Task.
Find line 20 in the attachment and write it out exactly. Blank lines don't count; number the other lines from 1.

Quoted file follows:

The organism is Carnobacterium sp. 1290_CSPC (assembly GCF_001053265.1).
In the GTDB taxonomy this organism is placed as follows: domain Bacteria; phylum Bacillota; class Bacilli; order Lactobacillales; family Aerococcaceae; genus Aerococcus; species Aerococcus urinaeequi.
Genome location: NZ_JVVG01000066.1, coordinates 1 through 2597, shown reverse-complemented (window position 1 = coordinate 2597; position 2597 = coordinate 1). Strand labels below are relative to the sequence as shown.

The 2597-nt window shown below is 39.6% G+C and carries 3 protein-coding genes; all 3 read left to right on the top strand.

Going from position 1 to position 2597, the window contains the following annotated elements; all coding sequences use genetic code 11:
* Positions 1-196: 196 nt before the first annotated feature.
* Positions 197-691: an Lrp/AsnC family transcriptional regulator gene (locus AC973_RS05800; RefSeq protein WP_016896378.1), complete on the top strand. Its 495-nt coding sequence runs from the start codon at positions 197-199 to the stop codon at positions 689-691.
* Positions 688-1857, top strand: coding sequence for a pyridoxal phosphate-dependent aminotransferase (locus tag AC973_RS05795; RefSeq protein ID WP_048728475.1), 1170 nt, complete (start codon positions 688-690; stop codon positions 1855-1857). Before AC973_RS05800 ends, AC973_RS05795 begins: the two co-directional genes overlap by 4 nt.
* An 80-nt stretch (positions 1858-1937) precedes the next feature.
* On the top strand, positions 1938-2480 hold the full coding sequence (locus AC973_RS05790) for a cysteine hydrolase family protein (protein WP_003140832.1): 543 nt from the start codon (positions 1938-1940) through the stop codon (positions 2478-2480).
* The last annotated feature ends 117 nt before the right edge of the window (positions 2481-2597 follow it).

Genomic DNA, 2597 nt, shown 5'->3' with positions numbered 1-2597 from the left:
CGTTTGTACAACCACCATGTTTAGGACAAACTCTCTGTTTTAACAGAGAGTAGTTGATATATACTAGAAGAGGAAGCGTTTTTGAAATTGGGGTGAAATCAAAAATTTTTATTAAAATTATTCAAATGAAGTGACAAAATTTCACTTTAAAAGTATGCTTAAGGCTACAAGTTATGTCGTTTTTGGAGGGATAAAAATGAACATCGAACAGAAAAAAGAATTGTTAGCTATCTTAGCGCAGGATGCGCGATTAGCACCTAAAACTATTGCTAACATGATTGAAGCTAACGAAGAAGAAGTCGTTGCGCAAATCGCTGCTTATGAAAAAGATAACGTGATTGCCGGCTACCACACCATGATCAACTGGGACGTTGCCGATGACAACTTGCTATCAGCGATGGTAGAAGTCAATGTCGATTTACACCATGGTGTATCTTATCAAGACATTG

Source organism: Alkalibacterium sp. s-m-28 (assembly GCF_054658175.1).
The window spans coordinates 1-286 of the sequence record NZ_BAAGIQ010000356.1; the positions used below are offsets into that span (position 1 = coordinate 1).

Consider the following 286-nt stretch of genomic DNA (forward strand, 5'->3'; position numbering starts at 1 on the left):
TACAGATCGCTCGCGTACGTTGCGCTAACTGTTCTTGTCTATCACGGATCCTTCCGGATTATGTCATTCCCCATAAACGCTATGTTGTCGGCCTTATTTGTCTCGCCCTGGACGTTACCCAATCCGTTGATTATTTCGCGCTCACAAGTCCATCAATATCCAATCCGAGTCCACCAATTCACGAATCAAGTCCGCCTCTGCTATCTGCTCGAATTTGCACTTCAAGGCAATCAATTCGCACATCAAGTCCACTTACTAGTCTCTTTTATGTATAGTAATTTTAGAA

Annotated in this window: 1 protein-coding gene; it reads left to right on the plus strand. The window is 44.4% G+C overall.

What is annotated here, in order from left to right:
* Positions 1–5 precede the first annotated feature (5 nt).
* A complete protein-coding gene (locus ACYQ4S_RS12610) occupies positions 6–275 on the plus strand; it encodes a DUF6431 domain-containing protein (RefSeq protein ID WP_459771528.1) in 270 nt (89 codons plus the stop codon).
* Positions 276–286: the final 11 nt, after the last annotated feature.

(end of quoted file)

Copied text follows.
* Positions 1–5 precede the first annotated feature (5 nt).